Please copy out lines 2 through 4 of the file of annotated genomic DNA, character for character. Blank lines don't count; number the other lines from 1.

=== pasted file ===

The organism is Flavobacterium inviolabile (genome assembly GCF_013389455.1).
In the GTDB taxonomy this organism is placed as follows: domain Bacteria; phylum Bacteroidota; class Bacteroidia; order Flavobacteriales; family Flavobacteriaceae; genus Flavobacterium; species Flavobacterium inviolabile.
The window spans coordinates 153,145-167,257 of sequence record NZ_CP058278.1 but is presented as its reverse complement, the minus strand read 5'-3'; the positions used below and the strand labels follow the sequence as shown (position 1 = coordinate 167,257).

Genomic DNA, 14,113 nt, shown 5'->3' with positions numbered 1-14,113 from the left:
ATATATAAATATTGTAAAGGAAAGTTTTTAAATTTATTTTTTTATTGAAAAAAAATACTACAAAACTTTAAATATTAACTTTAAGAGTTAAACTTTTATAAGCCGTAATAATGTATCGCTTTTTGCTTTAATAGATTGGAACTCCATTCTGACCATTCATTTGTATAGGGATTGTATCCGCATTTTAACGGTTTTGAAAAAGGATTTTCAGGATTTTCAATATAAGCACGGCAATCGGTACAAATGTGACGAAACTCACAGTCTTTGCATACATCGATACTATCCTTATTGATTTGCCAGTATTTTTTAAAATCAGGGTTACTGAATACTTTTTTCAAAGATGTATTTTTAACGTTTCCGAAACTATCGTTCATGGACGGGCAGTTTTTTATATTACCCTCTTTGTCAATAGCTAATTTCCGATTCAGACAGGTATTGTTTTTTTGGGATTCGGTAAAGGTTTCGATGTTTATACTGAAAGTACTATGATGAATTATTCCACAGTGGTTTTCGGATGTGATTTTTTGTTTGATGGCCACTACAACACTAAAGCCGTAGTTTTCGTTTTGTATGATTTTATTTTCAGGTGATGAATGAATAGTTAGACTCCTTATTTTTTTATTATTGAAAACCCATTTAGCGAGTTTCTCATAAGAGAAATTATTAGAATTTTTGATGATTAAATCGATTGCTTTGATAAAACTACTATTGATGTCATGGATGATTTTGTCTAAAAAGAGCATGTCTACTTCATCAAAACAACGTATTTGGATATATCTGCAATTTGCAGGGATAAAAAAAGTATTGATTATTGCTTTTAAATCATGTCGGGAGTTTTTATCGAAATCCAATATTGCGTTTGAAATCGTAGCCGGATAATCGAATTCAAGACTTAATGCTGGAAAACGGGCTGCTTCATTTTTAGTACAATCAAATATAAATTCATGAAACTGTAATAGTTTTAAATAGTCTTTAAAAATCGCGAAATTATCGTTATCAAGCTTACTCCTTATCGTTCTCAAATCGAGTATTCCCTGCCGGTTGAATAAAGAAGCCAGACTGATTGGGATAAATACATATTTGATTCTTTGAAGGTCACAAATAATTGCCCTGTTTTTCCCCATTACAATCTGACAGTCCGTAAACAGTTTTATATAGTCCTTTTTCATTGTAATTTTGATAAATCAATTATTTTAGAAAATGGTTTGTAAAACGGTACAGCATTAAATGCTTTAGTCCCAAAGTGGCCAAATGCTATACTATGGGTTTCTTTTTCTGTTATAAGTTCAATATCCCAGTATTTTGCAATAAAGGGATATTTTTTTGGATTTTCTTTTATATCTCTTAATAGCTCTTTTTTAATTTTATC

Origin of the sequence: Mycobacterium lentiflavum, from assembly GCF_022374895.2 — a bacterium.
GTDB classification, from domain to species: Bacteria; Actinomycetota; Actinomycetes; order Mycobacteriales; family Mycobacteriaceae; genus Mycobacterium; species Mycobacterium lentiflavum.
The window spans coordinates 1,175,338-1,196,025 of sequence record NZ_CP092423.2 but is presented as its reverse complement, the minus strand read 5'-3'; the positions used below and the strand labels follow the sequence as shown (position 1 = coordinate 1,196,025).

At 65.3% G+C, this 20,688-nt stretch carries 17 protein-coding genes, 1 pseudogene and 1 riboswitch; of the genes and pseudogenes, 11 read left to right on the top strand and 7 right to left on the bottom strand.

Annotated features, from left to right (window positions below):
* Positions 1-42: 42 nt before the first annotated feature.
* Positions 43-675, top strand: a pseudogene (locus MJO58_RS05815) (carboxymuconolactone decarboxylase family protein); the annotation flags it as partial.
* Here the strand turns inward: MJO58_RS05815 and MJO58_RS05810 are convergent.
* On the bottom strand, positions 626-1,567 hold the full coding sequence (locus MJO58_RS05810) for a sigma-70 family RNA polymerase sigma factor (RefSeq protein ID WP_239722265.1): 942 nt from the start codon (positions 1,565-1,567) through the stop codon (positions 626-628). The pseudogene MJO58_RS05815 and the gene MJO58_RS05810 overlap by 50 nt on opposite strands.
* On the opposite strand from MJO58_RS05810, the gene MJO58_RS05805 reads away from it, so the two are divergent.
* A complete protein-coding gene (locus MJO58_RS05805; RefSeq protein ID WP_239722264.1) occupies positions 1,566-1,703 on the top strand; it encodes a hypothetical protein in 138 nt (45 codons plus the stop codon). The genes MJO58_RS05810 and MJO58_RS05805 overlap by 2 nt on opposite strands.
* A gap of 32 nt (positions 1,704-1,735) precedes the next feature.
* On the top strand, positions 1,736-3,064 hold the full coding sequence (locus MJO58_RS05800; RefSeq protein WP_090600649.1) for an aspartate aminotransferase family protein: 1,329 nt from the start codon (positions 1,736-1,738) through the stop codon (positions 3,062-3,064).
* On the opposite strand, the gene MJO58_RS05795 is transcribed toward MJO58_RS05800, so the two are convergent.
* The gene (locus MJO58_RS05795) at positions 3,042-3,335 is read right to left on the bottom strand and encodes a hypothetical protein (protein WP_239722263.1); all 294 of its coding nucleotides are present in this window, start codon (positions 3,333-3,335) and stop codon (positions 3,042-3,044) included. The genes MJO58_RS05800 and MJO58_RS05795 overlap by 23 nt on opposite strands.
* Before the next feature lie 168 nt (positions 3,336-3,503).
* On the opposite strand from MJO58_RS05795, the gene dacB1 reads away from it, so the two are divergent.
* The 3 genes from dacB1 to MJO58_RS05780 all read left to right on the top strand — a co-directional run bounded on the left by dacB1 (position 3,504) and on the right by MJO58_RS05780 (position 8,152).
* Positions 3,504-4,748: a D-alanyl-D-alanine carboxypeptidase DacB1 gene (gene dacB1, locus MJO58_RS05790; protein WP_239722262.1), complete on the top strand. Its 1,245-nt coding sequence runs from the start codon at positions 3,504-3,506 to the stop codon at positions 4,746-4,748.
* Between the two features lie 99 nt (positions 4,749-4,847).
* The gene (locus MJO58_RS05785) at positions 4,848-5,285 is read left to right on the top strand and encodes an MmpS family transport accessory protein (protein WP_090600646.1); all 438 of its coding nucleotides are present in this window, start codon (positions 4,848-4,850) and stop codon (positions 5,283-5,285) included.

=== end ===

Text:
In the GTDB taxonomy this organism is placed as follows: domain Bacteria; phylum Bacteroidota; class Bacteroidia; order Flavobacteriales; family Flavobacteriaceae; genus Flavobacterium; species Flavobacterium inviolabile.
The window spans coordinates 153,145-167,257 of sequence record NZ_CP058278.1 but is presented as its reverse complement, the minus strand read 5'-3'; the positions used below and the strand labels follow the sequence as shown (position 1 = coordinate 167,257).

Genomic DNA, 14,113 nt, shown 5'->3' with positions numbered 1-14,113 from the left: